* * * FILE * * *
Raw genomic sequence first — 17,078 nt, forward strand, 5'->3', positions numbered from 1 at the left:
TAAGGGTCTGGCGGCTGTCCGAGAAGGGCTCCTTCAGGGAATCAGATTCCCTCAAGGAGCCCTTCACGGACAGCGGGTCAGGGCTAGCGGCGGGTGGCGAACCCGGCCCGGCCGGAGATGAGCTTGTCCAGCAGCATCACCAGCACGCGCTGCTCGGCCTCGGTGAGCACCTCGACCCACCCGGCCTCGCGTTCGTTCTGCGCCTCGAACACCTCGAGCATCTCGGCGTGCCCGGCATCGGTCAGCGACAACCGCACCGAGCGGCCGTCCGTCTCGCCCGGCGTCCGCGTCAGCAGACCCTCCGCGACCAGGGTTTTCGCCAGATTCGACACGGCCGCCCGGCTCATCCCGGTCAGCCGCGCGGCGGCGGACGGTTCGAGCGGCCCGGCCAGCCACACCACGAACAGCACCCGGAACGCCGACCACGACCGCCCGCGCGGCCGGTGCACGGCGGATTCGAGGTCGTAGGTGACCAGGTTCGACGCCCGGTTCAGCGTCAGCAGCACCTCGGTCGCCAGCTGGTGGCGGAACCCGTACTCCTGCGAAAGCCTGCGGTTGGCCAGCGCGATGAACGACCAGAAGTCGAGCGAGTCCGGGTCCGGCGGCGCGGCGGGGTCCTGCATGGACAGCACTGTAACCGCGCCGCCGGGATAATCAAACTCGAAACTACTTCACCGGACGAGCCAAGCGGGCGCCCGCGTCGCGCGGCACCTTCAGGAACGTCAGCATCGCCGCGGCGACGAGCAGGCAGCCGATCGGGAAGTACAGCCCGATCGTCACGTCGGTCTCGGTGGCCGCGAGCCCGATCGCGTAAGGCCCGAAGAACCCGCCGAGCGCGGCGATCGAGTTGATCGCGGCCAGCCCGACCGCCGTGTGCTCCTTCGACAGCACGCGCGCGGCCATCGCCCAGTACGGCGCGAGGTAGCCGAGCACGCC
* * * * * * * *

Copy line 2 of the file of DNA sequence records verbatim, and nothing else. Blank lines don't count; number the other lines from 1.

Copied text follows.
TAAGGGTCTGGCGGCTGTCCGAGAAGGGCTCCTTCAGGGAATCAGATTCCCTCAAGGAGCCCTTCACGGACAGCGGGTCAGGGCTAGCGGCGGGTGGCGAACCCGGCCCGGCCGGAGATGAGCTTGTCCAGCAGCATCACCAGCACGCGCTGCTCGGCCTCGGTGAGCACCTCGACCCACCCGGCCTCGCGTTCGTTCTGCGCCTCGAACACCTCGAGCATCTCGGCGTGCCCGGCATCGGTCAGCGACAACCGCACCGAGCGGCCGTCCGTCTCGCCCGGCGTCCGCGTCAGCAGACCCTCCGCGACCAGGGTTTTCGCCAGATTCGACACGGCCGCCCGGCTCATCCCGGTCAGCCGCGCGGCGGCGGACGGTTCGAGCGGCCCGGCCAGCCACACCACGAACAGCACCCGGAACGCCGACCACGACCGCCCGCGCGGCCGGTGCACGGCGGATTCGAGGTCGTAGGTGACCAGGTTCGACGCCCGGTTCAGCGTCAGCAGCACCTCGGTCGCCAGCTGGTGGCGGAACCCGTACTCCTGCGAAAGCCTGCGGTTGGCCAGCGCGATGAACGACCAGAAGTCGAGCGAGTCCGGGTCCGGCGGCGCGGCGGGGTCCTGCATGGACAGCACTGTAACCGCGCCGCCGGGATAATCAAACTCGAAACTACTTCACCGGACGAGCCAAGCGGGCGCCCGCGTCGCGCGGCACCTTCAGGAACGTCAGCATCGCCGCGGCGACGAGCAGGCAGCCGATCGGGAAGTACAGCCCGATCGTCACGTCGGTCTCGGTGGCCGCGAGCCCGATCGCGTAAGGCCCGAAGAACCCGCCGAGCGCGGCGATCGAGTTGATCGCGGCCAGCCCGACCGCCGTGTGCTCCTTCGACAGCACGCGCGCGGCCATCGCCCAGTACGGCGCGAGGTAGCCGAGCACGCC